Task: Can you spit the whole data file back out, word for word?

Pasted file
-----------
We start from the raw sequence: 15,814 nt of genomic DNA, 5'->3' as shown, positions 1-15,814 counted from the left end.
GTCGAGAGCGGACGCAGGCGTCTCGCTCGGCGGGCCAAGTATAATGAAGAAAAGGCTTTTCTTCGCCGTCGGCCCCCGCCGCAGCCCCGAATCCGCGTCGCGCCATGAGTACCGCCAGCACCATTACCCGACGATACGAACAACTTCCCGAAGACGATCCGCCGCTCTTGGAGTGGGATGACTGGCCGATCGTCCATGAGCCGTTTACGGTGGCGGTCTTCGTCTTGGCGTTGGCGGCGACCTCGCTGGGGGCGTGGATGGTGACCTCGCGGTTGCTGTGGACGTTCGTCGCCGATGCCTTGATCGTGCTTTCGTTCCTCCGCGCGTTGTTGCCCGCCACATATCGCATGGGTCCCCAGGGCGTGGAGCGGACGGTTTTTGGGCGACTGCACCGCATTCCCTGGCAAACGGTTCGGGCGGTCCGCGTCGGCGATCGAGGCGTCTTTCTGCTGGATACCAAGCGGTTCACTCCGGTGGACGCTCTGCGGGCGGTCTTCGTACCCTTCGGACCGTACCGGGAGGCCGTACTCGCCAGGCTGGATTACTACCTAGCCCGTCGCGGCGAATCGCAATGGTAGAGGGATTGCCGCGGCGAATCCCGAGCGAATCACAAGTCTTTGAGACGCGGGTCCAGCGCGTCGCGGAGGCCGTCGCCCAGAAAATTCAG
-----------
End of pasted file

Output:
We start from the raw sequence: 15,814 nt of genomic DNA, 5'->3' as shown, positions 1-15,814 counted from the left end.
GTCGAGAGCGGACGCAGGCGTCTCGCTCGGCGGGCCAAGTATAATGAAGAAAAGGCTTTTCTTCGCCGTCGGCCCCCGCCGCAGCCCCGAATCCGCGTCGCGCCATGAGTACCGCCAGCACCATTACCCGACGATACGAACAACTTCCCGAAGACGATCCGCCGCTCTTGGAGTGGGATGACTGGCCGATCGTCCATGAGCCGTTTACGGTGGCGGTCTTCGTCTTGGCGTTGGCGGCGACCTCGCTGGGGGCGTGGATGGTGACCTCGCGGTTGCTGTGGACGTTCGTCGCCGATGCCTTGATCGTGCTTTCGTTCCTCCGCGCGTTGTTGCCCGCCACATATCGCATGGGTCCCCAGGGCGTGGAGCGGACGGTTTTTGGGCGACTGCACCGCATTCCCTGGCAAACGGTTCGGGCGGTCCGCGTCGGCGATCGAGGCGTCTTTCTGCTGGATACCAAGCGGTTCACTCCGGTGGACGCTCTGCGGGCGGTCTTCGTACCCTTCGGACCGTACCGGGAGGCCGTACTCGCCAGGCTGGATTACTACCTAGCCCGTCGCGGCGAATCGCAATGGTAGAGGGATTGCCGCGGCGAATCCCGAGCGAATCACAAGTCTTTGAGACGCGGGTCCAGCGCGTCGCGGAGGCCGTCGCCCAGAAAATTCAG